During the 1940s, Astaire found himself no longer bound to a contract with film company RKO and was able to act freelance at a number of different studios and work with a variety of different people. One person who Astaire found an affinity with was actress Rita Hayworth, whom he appeared alongside in You'll Never Get Rich (1941) and You Were Never Lovelier (1942). He also danced alongside Lucille Bremer, Judy Garland, Betty Hutton and Barrie Chase and men like Bing Crosby were also content to dance beside him.
In 1946, Astaire announced that he was going to retire from making movies and work on providing dance schools, but he was prompted out of retirement when he was asked to replace Gene Kelly1 in Easter Parade (1948).
Astaire then obtained a contract with Arthur Freed at MGM enabling him to do more films and was reunited with Ginger Rogers in The Barkleys Of Broadway (1949). During the 1950s, Astaire danced with Vera Ellen in Three Little Words (1950), Jane Powell in Royal Wedding (1951), and Cyd Charisse in The Band Wagon (1953). He then worked on the film Daddy Long Legs, which was released in 1955.
Astaire married Phyllis Livingston Potter in 1933. They had two children2, Fred Jr, born in 1936 and daughter Ava, born in 1942. During the filming of Daddy Long Legs, Astaire's wife fell ill with cancer and died, leaving him devastated. However, he was determined to complete the film in a professional manner.
Astaire's daughter, Ava, saw first hand her father's desire for perfect dance routines and keenness to try out new things including skateboarding:
My nephew had brought it up to the house and it intrigued him. Had the craze started earlier, I know he would have worked a routine around it; but unfortunately skateboards just didn't come around soon enough for him.
Unlike her father she did not inherit the talent for dancing:
I think Daddy would have quite liked it if I'd been a performer, but I've never even been able to touch my toes. I'm a klutz. He was a real perfectionist and he hated social dancing where he would have to dance with the hostess; it made him self-conscious. I danced with him in a father-and-daughter waltz when I came out as a débutante. But he was very hard to dance with, at least for me anyhow - he was more used to a partner who knew what she was doing.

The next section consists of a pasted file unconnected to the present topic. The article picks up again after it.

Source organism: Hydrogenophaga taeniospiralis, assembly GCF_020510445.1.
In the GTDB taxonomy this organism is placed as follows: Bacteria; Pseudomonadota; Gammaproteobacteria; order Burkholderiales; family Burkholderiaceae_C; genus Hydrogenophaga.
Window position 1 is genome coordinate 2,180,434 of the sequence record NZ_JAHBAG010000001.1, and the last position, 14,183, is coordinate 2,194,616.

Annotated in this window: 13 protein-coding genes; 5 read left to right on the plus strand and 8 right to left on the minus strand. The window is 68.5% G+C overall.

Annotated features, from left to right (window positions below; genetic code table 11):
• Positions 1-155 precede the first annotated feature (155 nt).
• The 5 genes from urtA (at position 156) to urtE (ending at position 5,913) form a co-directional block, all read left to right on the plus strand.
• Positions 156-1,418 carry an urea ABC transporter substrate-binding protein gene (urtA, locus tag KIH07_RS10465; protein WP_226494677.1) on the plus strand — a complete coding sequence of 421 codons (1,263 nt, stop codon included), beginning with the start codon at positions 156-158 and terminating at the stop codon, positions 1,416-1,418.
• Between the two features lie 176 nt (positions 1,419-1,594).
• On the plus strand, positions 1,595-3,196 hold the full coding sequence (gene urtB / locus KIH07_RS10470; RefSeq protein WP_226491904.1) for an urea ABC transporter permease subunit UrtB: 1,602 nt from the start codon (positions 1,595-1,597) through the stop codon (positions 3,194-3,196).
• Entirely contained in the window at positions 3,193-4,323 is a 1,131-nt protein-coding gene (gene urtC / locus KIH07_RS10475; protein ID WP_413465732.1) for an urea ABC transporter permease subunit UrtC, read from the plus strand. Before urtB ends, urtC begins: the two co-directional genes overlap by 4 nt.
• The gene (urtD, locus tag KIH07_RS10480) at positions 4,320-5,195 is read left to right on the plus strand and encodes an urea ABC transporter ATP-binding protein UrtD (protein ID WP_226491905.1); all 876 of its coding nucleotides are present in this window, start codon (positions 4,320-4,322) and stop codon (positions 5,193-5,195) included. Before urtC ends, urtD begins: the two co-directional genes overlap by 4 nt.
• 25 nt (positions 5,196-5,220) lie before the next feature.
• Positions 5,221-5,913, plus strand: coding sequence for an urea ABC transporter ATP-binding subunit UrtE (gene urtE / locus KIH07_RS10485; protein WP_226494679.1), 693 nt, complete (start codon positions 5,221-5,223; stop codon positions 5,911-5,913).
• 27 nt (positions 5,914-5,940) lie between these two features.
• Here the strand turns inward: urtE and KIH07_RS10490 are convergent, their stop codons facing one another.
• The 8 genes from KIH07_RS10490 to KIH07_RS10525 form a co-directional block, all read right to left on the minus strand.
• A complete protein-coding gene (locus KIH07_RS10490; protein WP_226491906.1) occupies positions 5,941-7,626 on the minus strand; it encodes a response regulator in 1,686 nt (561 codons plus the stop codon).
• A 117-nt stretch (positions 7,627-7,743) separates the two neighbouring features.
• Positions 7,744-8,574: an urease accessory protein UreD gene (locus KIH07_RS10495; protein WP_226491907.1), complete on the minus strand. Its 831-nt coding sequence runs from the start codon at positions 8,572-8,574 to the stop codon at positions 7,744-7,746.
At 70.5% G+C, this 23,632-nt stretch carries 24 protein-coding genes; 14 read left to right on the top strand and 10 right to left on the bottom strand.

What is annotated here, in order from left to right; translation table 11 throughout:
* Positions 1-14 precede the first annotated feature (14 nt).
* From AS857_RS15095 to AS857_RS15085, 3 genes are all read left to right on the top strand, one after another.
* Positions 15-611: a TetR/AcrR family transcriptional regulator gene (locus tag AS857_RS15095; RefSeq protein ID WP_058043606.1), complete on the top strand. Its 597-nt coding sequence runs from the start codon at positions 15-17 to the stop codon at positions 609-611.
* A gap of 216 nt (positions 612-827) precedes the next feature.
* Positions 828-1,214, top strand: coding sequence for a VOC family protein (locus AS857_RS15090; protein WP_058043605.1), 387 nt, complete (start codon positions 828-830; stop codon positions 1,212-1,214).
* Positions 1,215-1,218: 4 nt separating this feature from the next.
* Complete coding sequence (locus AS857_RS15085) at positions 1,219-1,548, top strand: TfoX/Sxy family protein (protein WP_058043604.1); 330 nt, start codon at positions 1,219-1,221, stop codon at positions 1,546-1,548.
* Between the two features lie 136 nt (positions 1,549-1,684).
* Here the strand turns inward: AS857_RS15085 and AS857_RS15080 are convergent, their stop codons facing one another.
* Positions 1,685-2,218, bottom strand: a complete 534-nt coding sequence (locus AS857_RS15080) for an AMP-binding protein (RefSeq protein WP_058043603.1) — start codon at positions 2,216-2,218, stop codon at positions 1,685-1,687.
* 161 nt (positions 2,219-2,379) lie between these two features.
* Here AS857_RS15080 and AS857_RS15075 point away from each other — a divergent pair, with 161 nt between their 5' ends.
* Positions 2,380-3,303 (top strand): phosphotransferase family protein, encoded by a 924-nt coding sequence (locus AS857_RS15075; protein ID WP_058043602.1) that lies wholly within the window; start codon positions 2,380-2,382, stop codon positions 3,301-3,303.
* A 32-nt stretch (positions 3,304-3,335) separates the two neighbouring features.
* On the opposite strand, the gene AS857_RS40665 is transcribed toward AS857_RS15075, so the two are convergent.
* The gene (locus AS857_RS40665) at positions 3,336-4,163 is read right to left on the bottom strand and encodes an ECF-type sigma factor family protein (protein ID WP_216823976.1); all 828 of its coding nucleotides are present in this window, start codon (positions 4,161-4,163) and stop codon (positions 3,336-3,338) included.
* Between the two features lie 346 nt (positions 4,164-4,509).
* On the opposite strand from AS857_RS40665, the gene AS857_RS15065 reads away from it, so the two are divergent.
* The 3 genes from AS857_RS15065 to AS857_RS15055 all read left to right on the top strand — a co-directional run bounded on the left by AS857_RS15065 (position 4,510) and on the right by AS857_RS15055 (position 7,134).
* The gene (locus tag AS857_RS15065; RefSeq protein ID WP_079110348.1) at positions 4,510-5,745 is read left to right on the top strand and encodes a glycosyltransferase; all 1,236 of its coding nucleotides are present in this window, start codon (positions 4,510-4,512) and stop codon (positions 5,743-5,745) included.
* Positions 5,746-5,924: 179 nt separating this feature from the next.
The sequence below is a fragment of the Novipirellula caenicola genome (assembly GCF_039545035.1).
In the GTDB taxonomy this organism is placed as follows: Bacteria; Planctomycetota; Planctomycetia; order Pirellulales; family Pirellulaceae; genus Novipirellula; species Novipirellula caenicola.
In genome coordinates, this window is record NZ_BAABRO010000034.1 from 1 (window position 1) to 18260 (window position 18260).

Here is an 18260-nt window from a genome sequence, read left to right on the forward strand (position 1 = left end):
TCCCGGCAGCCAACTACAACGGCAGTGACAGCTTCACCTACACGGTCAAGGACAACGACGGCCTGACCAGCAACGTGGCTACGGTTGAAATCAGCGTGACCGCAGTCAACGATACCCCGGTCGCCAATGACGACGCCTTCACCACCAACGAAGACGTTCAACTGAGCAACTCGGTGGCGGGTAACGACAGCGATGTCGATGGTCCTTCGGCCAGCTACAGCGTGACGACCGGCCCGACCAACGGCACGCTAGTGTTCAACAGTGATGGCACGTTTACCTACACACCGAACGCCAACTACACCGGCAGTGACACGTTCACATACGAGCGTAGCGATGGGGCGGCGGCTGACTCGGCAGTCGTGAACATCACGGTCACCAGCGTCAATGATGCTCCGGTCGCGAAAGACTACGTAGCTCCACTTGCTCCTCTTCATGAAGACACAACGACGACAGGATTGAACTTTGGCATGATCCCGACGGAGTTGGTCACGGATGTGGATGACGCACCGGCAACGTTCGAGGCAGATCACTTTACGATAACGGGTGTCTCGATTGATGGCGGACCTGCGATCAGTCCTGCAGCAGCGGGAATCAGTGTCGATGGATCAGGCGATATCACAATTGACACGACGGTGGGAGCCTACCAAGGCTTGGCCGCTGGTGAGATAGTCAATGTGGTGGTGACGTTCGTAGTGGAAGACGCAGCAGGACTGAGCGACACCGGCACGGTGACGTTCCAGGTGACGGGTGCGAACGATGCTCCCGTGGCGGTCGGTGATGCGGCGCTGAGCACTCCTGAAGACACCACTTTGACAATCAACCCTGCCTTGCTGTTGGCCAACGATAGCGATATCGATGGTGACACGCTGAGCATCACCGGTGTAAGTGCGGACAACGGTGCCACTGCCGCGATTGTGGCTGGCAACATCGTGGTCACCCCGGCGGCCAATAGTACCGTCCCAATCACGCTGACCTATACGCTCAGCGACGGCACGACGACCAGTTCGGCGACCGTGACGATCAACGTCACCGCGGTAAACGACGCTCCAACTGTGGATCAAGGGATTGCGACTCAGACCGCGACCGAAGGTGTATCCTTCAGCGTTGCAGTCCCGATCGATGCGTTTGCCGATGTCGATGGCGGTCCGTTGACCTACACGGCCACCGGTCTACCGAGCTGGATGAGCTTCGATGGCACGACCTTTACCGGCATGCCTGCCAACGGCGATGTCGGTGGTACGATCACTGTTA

In 1958, Astaire appeared on television and did three shows with Barrie Chase. He also hosted the shows An Evening With Fred Astaire, Another Evening With Fred Astaire, Astaire Time and The Fred Astaire Show.
Return to the Big Screen
His appearances on television did not stop him from keeping up his career as an actor though and he received a Best Supporting Actor nomination for his appearance in The Towering Inferno, which was released in 1974. He was reunited with Gene Kelly in 1976, while filming That's Entertainment, Part II. The last film featuring Astaire, Ghost Story, was released in 1981.
Recognition and Awards
In 1950, Ginger Rogers presented Astaire with an honorary Oscar on behalf of the Academy of Motion Picture Arts and Sciences, for his unique artistry and his contributions to the technique of musical pictures. An Evening With Fred Astaire (1958) gained him nine Emmy Awards, followed soon after by the release of his autobiography Steps in Time in 1959. Astaire went on to obtain the Kennedy Center Honours in 1978 and the American Film Institute's prestigious Life Achievement Award in 1981.
In June, 1980, Astaire married his second wife, Robyn Smith, a former jockey who shared his passion for horses. She was 45 years his junior. Fred Astaire died in Los Angeles, California, on 22 June, 1987, aged 88 years. The cause of death was pneumonia.
What They Say About Him
No dancer can watch Fred Astaire and not know that we all should have been in another business.
- Ballet dancer and choreographer Mikhail Baryshnikov
What was so extraordinary about Astaire was his musicality, his agility. He was music in motion. He invented his own rhythm; he imposed his own musicality, as if he wrote another instrument into orchestration.
- Ballet dancer Rudolf Nureyev.
He had style. His clothes were always very casual and terribly, extremely elegant, because he had such taste. Was he good-looking? I think so, because charm is the best looking thing in the world, isn't it?
- Actress Audrey Hepburn.
He was determined to succeed in his career, nobody could duplicate Mr Astaire's ability, but what I never stop trying to emulate is his total discipline, his absolute dedication to every aspect of his art. He rehearsed, rehearsed, and rehearsed some more, until he got it just the way he wanted it.
- Singer Michael Jackson.